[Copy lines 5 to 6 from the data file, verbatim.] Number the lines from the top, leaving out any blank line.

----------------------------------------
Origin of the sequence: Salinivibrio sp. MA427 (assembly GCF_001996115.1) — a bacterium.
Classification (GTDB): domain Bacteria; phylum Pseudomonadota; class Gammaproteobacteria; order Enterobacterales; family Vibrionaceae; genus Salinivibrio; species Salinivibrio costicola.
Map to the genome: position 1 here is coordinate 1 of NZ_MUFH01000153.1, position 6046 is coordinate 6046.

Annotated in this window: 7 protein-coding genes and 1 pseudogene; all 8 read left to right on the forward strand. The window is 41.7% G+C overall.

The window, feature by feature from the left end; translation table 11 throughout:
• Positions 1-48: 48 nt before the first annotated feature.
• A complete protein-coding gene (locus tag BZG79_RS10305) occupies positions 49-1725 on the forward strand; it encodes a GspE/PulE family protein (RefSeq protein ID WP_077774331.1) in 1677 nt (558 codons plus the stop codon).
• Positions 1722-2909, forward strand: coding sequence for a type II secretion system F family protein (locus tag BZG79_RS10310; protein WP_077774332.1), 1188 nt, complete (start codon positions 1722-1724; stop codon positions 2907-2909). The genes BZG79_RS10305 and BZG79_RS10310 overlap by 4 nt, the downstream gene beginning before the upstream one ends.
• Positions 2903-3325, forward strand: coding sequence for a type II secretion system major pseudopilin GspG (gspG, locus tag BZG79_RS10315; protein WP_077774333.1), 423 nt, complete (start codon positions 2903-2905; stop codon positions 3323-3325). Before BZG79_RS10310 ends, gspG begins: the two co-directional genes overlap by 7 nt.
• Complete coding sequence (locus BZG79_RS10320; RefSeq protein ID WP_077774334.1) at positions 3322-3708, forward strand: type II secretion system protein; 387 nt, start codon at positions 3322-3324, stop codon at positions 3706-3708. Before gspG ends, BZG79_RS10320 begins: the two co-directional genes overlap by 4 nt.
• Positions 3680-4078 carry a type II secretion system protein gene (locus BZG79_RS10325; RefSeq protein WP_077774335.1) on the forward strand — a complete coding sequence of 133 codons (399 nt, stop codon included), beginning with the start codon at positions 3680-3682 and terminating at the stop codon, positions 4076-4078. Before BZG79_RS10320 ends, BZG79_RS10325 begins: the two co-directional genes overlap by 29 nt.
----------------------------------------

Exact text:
The window, feature by feature from the left end; translation table 11 throughout:
• Positions 1-48: 48 nt before the first annotated feature.